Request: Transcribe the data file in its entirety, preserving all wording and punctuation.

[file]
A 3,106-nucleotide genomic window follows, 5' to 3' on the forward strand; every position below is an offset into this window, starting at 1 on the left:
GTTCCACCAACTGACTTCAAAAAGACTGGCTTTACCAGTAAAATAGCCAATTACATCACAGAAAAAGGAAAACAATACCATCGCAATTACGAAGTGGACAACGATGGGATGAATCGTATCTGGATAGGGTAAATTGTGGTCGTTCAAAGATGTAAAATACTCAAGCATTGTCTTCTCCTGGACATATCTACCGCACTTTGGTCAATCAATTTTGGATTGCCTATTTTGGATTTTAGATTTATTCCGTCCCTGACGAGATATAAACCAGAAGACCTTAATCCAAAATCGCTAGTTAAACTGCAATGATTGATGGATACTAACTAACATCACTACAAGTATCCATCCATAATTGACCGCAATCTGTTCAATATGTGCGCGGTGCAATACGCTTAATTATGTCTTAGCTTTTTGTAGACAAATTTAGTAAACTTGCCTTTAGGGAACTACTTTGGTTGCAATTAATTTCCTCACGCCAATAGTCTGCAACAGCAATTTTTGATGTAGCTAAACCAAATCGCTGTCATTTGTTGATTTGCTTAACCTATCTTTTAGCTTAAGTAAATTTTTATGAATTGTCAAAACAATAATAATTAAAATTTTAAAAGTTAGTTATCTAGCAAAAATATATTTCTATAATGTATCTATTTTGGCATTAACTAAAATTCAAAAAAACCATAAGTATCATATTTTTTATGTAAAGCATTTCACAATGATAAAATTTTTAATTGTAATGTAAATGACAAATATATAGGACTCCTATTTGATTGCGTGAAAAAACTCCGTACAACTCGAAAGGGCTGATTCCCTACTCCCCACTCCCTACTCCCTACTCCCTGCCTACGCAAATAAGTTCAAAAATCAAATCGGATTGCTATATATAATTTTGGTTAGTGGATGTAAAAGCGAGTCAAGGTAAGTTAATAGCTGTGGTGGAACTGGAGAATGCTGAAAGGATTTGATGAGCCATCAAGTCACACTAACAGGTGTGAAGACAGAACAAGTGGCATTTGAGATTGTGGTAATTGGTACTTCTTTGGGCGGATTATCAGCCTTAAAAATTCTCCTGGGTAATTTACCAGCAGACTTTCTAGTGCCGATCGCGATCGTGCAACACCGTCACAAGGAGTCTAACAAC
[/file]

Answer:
A 3,106-nucleotide genomic window follows, 5' to 3' on the forward strand; every position below is an offset into this window, starting at 1 on the left:
GTTCCACCAACTGACTTCAAAAAGACTGGCTTTACCAGTAAAATAGCCAATTACATCACAGAAAAAGGAAAACAATACCATCGCAATTACGAAGTGGACAACGATGGGATGAATCGTATCTGGATAGGGTAAATTGTGGTCGTTCAAAGATGTAAAATACTCAAGCATTGTCTTCTCCTGGACATATCTACCGCACTTTGGTCAATCAATTTTGGATTGCCTATTTTGGATTTTAGATTTATTCCGTCCCTGACGAGATATAAACCAGAAGACCTTAATCCAAAATCGCTAGTTAAACTGCAATGATTGATGGATACTAACTAACATCACTACAAGTATCCATCCATAATTGACCGCAATCTGTTCAATATGTGCGCGGTGCAATACGCTTAATTATGTCTTAGCTTTTTGTAGACAAATTTAGTAAACTTGCCTTTAGGGAACTACTTTGGTTGCAATTAATTTCCTCACGCCAATAGTCTGCAACAGCAATTTTTGATGTAGCTAAACCAAATCGCTGTCATTTGTTGATTTGCTTAACCTATCTTTTAGCTTAAGTAAATTTTTATGAATTGTCAAAACAATAATAATTAAAATTTTAAAAGTTAGTTATCTAGCAAAAATATATTTCTATAATGTATCTATTTTGGCATTAACTAAAATTCAAAAAAACCATAAGTATCATATTTTTTATGTAAAGCATTTCACAATGATAAAATTTTTAATTGTAATGTAAATGACAAATATATAGGACTCCTATTTGATTGCGTGAAAAAACTCCGTACAACTCGAAAGGGCTGATTCCCTACTCCCCACTCCCTACTCCCTACTCCCTGCCTACGCAAATAAGTTCAAAAATCAAATCGGATTGCTATATATAATTTTGGTTAGTGGATGTAAAAGCGAGTCAAGGTAAGTTAATAGCTGTGGTGGAACTGGAGAATGCTGAAAGGATTTGATGAGCCATCAAGTCACACTAACAGGTGTGAAGACAGAACAAGTGGCATTTGAGATTGTGGTAATTGGTACTTCTTTGGGCGGATTATCAGCCTTAAAAATTCTCCTGGGTAATTTACCAGCAGACTTTCTAGTGCCGATCGCGATCGTGCAACACCGTCACAAGGAGTCTAACAAC